How many stocks should you own? What should be the weight of each stock in your portfolio? There is no right or wrong answer to this question. Professional fund managers can have concentrated portfolios consisting of very few stocks with large weights in each stock or can have diversified portfolios with large number of stocks with low weights in each stock. The performance of a smaller portfolio may not necessarily beat the performance of a large diversified portfolio.
Professional fund managers usually have many constraints given investment objectives, sector and issuer specific limits and regulatory restrictions. The constraints faced by professional fund managers do not apply to individual portfolios. Hence you can create your own portfolio of stocks within a broad framework that you have defined for yourself. You would have learnt to define a broad framework for your portfolio by following the “Learn to be Your Own Fund Manager Series”.
The number of stocks going into your portfolio should depend on your time and ability to maintain the portfolio. A large number of stocks in a portfolio will require that much more time to be spent on the portfolio. However it does not mean that you should have fewer stocks in your portfolio just because you do not have time to maintain a large portfolio.
A portfolio with few stocks requires deep analysis and conviction. The reason is that a seven stock portfolio will have high weights in a few stocks and if any one these stocks underperform, the portfolio performance will be affected. On the other hand a portfolio with 30 stocks will not suffer too much underperformance if one or two stocks underperform given that weights are not very high for the stocks.
Stocks and weights of stocks in your portfolio
The ideal number of stocks going into your portfolio should be between ten and twenty stocks. The reason that a ten to twenty stock portfolio is ideal for you is that the portfolio is manageable and concentration of weights will not be very high. The portfolio is also more likely to perform given that you would have had the time to do some work on the stocks and given that each stock has enough weight to ensure that your effort bears fruit.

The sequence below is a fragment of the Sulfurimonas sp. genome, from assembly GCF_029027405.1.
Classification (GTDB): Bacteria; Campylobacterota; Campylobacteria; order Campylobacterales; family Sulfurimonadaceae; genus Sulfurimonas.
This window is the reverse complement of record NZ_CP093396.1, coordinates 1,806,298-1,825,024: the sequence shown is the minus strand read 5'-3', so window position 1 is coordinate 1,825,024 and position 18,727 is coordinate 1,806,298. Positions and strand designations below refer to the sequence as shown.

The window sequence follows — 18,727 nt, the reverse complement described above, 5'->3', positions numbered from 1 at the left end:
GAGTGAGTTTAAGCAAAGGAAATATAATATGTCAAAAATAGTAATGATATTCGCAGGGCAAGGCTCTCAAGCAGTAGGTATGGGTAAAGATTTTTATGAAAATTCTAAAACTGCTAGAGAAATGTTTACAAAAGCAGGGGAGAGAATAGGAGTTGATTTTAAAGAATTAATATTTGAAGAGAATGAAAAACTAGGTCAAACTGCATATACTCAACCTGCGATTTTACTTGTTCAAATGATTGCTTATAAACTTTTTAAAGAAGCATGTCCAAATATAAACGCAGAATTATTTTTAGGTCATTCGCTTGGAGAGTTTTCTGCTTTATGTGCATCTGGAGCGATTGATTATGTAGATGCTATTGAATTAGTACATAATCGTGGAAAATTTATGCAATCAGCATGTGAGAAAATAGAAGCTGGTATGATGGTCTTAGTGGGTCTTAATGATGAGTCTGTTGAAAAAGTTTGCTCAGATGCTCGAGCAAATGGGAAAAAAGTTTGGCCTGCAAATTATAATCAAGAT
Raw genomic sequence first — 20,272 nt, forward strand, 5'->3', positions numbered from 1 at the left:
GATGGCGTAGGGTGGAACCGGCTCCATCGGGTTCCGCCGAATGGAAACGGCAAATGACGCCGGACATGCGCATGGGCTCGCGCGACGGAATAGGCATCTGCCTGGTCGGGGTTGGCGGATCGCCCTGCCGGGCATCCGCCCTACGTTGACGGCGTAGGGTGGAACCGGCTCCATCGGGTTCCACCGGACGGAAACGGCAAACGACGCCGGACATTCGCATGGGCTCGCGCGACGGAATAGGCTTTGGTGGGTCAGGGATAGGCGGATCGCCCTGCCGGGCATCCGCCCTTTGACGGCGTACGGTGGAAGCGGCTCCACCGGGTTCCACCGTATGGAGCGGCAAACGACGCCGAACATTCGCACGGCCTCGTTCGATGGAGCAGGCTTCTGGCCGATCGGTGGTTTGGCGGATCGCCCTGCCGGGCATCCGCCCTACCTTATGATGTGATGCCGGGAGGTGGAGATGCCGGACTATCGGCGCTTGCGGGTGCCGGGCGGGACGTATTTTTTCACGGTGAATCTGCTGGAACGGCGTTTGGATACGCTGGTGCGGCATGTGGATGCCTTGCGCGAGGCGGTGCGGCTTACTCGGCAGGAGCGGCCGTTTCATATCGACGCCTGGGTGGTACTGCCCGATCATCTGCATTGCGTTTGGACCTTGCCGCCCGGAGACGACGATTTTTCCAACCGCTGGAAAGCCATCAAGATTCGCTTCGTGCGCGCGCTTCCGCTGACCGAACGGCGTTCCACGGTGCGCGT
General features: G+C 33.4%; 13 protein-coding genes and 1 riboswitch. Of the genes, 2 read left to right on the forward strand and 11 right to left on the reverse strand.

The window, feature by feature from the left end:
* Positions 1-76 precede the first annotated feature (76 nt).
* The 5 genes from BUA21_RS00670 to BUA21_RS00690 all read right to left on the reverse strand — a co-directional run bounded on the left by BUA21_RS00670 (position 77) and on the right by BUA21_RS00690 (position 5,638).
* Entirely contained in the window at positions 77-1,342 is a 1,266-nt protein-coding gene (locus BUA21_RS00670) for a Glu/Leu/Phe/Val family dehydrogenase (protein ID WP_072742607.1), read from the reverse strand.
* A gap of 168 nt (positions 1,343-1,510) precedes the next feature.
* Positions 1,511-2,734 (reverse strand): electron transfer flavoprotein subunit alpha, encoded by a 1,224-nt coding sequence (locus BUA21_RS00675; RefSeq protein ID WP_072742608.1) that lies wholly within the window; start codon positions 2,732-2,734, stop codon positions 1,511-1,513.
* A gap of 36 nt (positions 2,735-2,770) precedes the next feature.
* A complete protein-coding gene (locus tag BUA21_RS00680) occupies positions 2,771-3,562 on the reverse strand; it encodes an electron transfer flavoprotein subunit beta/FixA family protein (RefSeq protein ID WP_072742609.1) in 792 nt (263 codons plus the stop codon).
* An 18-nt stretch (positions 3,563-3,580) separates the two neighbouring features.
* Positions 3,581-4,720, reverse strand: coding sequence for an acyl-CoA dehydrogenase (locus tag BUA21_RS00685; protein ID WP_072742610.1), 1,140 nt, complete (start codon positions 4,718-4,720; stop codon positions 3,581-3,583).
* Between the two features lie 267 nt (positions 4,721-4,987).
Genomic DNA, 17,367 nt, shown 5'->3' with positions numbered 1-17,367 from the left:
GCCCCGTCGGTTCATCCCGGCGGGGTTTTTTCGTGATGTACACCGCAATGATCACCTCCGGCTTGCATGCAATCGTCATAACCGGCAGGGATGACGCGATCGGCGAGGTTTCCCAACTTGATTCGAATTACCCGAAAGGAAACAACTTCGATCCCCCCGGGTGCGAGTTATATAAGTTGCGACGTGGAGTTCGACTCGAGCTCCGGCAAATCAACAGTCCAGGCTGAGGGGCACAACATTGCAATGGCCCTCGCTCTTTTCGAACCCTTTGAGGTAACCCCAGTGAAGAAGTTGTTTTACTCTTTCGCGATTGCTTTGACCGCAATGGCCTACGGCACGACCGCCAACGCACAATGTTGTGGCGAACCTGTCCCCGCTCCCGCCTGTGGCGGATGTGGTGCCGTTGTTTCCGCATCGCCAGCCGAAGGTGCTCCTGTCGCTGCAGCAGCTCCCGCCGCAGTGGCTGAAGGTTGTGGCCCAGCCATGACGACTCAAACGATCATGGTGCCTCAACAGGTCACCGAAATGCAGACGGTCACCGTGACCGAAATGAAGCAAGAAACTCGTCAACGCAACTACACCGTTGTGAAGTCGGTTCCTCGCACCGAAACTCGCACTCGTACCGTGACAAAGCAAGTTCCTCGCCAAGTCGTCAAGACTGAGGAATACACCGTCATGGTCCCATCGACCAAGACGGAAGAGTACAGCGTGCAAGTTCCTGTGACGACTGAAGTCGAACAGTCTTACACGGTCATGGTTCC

The weight of each stock should be a minimum of 5%, as your work on the stock should be reflected in the stock’s weight in the portfolio. Strong convicting stocks can have much higher weights but not more than 20%. Stocks performance can go against your analysis for various reasons and if a highly weighted stock in your portfolio underperforms in the short term you may be tempted to reduce weights at the wrong time.
Individual weights to stocks should depend on factors such as future potential, valuations and balance sheet strength. The market environment should also play a part in stock weights. In an uncertain market environment, a fundamentally stock that is seen as expensive should have higher weights than a high growth but high risk stock. The latter can be deeply affected by uncertain macro economic conditions. On the other hand, in a bull market you can give high weights to high growth, leveraged stocks as such stocks will tend to outperform the fundamentally stock stocks that are showing growth but not at a hectic pace.
Build your stock portfolio with ten to twenty stocks depending on your confidence and time levels with weights reflecting your own views on each stock and reflecting the macro economic environment.